With halloumi and goat’s cheese very common cheeses nowadays, Esref believes these two salads could work in any fish and chip shop across the UK. However, for those that don’t have the equipment, he recommends a feta cheese salad. “It’s so easy, you can cut your cucumber, tomatoes and lettuce so it’s ready and when a customer orders it just dice some feta cheese, sprinkle on some dressing and Bob’s your Uncle! Feta is a nice light cheese, not too salty, it’s a very good option and you don’t need to be a griller. It’s something different on your menu too.”
One shop that has only recently experimented with a takeaway salad is Fish Hoose in Thornton, Kirkcaldy. Adding a mixed salad to the menu for National Fish & Chip Day along with a different variety of fish, including scallops, lobster and oysters, owner Colin Cromer admits that sales were slow to begin with but people are now asking for it. “We’ve taken an order this week for Friday night for eight people that includes scallops, oysters, hake, plaice, whitebait, lobster and salmon. Some is grilled, fried, breaded and battered but none of them want chips, they’ve all asked for just salad, so it’s definitely getting a better response now.”
As well as offering salad as a side, Colin’s used it to create a number of new additions to the menu - a fish taco and a chicken taco both of which are proving a hit with the local slimming club.
“It’s all new things you can add to the menu. We’ve been open a year now and we’re still seeing new faces coming in. I would say if you’ve got the facilities to grill do a grilled chicken salad, it’s so easy and it’s really popular. There is loads you can do once you’ve got the salad there. Just use a bit of imagination, maybe buy in a bit of salmon or some tuna for a salmon or tuna salad.”
Salads can be exciting and they can be appealing. The important thing is to keep them fresh, make sure they are simple, promote the fact they are available and give them a chance to build up a following. If you hook up with a local veg supplier it gives you another story to promote, but if you want to test the market first, why not try a pre-prepared option available from most wholesalers?
Hopkins offers a range of saladette options, for example for large shops or restaurants with space in the kitchen, its saladette with gastronorm containers on the top and refrigerated storage for more salad or other foods underneath is ideal. For smaller shops or those with limited space, a countertop topping station is the perfect space-saving solution.
Hopkins 0113 257 7939 www.hopkins.biz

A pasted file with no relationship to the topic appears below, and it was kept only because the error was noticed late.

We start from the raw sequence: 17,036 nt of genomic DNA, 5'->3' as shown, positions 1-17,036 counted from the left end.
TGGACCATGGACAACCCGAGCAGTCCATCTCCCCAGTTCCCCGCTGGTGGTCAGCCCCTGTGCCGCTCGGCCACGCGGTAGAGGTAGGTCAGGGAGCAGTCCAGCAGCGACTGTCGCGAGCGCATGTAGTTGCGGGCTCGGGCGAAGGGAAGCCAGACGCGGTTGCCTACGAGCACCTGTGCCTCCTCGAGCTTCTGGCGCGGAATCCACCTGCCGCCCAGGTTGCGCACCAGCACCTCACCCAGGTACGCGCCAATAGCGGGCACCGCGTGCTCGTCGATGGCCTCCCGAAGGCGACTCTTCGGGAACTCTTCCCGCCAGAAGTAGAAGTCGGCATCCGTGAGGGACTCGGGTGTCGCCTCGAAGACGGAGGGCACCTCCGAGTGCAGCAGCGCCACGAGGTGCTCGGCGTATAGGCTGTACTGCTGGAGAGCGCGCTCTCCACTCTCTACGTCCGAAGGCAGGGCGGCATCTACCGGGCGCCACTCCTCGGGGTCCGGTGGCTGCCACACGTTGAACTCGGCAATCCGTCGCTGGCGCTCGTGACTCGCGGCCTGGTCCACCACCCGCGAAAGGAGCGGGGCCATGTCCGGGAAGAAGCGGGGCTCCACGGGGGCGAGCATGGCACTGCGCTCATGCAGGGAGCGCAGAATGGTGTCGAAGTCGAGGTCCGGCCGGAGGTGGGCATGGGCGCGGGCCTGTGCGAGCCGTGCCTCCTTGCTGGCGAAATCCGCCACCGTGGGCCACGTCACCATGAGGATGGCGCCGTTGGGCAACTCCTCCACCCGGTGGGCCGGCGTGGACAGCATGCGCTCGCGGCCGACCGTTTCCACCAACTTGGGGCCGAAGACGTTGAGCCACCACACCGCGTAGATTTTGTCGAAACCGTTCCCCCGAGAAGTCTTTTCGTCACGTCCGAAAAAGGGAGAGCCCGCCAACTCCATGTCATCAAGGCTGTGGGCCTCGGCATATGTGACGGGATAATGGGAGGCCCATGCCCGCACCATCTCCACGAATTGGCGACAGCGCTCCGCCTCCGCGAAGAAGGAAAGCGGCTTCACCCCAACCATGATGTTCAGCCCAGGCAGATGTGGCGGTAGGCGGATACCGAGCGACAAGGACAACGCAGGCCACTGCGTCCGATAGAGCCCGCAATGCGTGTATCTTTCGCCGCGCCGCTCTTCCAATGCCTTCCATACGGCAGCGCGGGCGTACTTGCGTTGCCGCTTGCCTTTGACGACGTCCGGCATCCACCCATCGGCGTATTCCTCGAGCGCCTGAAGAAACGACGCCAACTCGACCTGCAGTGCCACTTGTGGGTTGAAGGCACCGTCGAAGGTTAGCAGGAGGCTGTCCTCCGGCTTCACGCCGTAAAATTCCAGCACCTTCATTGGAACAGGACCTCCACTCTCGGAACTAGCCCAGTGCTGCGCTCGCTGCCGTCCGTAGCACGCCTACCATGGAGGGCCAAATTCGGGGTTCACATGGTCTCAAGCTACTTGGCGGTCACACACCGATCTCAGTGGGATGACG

Ready to go
Check out Brakes’ range of prepared salads. From a simple Waldorf salad, to a pea, bean and mint combo, to a more exotic fruit Morrocon couscous side, it’s got gluten free, vegan and vegetarian options available too.
Brakes 0845 606 9090 www.brake.co.uk
Eliminate bacteria and improve product quality with Fresh Produce Wash from Drywite. Added to fresh water, it kills 99.9% of pathogenic bacteria such as Ecoli, Campylobacter, Listeria and Salmonella and, once applied, treated produce requires no further rinsing. Available in a 2.5 litre bottle and hand pump, one press of the pump dispenser will dose every three litres of water.
Drywite 01384 569556 www.drywite.co.uk
Box it up
The Relish box from Huhtamaki is great for presenting salads as it is grease-proof lined and made with 100% PEFC paperboard. Available as standard in kraft brown board, it can also be manufactured in white board or custom printed.
Huhtamaki 02392 512434 www.foodservice.huhtamaki.co.uk
Salads can carry food poisoning germs just like any other ready to eat food and are, therefore, classed as a high-risk food and need special care:
• Buy your salads, fruit, and vegetables from an established and reputable supplier
• Insist on good quality and don’t accept anything that is not in first class condition.
• Store in a cool dry place, preferably in a refrigerator
• Washing is imperative to remove any soil and potential bacteria, including E.coli, from the surface of fruit and vegetables. Washing them under a running tap is not adequate, so also rub them under water in a bowl of fresh water. Start with the least soiled items first and give each of them a final rinse.
• When salad has been washed and rinsed keep it in a clean container with a lid to stop germs from getting on to it.
• Always wash your hands before touching salads or fruit to avoid passing on germs, and avoid touching it with bare hands – use tongs instead.
Fruit and vegetables are a vital source of vitamins and minerals and should make up just over a third of the food we eat each day.